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Blown out of all Proportion

Optimize Blog - May 25, 2011 - 0 comments

Steven McCormack is a lucky fellow indeed. A trucker from New Zealand, Mr McCormack is currently recovering in a local hospital after having been blown up. Literally.
To provide a bit more detail here, we don’t mean blown up by a bomb or other type of explosion… but by compressed air. Steve was going about his normal trucker business when he fell between the cab of his truck and the trailer he was pulling, severing an air hose which promptly inserted itself into one of his buttocks! Ouch…
As a result of the 100lbs per square foot of compressed air being pumped into his body he literally began to blow up like a balloon. Doctors were amazed that his skin had not burst because fat had become separated from muscle. “I felt the air rush into my body and I felt like it was going to explode from my foot.”
“I was blowing up like a football… it felt like I had the bends, like in diving. I had no choice but just to lay there, blowing up like a balloon,” he told the local newspaper, the Whakatane Beacon. He said his skin feels “like a pork roast”, hard and crackly on the outside but soft underneath.
Three colleagues managed to rescue the trucker, lifting him off the brass nozzle, laying him in the recovery position and packing his swollen neck with ice. Doctors inserted a tube into his lungs to drain a build up of fluid and cleared the wound in his buttock using what felt to him like a drill. “That was the most painful part,” Mr McCormack said. Ouch again.
Now, as we considered this rather strange tale of the expanding man, we thought about proportion and context. Something we need to consider often – the ability to keep what is happening around us in proportion and to maintain a sense of context.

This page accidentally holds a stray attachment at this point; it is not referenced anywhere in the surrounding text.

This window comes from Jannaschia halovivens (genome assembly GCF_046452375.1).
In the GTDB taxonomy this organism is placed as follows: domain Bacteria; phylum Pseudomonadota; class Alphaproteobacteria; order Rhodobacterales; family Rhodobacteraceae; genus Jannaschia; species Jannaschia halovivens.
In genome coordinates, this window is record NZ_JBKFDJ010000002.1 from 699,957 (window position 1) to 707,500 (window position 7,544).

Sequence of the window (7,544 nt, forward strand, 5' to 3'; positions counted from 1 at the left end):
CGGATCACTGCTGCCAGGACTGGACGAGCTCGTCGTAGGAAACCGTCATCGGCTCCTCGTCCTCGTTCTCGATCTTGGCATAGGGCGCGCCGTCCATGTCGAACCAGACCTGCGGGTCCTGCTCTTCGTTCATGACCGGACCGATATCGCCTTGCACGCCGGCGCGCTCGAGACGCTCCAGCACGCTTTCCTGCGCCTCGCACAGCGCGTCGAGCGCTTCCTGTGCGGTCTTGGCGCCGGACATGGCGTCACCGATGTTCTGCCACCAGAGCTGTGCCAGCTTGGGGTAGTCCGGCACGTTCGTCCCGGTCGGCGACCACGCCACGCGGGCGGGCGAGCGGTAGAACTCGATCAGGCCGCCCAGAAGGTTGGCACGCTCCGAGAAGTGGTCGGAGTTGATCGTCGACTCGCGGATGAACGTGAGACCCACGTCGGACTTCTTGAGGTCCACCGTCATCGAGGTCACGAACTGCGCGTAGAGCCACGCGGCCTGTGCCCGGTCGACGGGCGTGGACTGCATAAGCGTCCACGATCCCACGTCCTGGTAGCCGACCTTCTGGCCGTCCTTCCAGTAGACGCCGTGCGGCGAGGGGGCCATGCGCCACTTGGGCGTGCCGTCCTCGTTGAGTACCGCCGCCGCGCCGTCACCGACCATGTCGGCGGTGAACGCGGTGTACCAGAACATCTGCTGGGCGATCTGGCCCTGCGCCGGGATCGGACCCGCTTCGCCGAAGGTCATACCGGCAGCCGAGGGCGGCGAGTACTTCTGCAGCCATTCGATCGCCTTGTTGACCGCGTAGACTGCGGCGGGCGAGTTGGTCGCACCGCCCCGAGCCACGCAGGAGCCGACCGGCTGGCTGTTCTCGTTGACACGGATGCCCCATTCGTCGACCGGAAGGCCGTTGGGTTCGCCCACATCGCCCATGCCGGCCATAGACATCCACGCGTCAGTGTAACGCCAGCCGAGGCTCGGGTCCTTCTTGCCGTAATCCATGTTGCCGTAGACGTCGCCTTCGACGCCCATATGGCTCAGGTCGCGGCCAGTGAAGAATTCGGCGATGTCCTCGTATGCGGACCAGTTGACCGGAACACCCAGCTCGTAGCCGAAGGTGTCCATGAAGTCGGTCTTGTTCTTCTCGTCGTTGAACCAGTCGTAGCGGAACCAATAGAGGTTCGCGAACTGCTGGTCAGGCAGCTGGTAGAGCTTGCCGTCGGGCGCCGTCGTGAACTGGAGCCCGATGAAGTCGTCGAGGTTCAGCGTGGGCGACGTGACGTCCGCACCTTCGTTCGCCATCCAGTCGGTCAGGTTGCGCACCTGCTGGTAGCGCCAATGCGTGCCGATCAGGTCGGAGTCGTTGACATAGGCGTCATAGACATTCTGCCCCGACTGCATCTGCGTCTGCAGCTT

As leaders we need to bring this context to situations where events are rapidly getting out of hand or are ‘being blown out of proportion’… especially if, from time to time, our team members lose this sense proportion resulting in a bunch of mountains which really should have remained as molehills. Looking at this from an employee’s perspective, which type of leader would you prefer to work for? One who loses their cool under pressure or one who is under control and is able to provide wise guidance? We will assume, the latter.
Ensuring that the issue remains in context and in proportion is essential in navigating difficult situations and keeping those around you calm and focused when pressure mounts. By keeping situations in perspective and in proportion, an equally proportioned response can be made. If the event gets out of proportion then no doubt an equally disproportionate response will materialize and with all the collateral damage that this would entail.
We’ll leave you with this update from the balloon man in New Zealand who apparently is now well and truly back in proportion. Mr McCormack confided to reporters that the air was gradually escaping his body in the way that air usually does… We are still debating what his new nickname might be…

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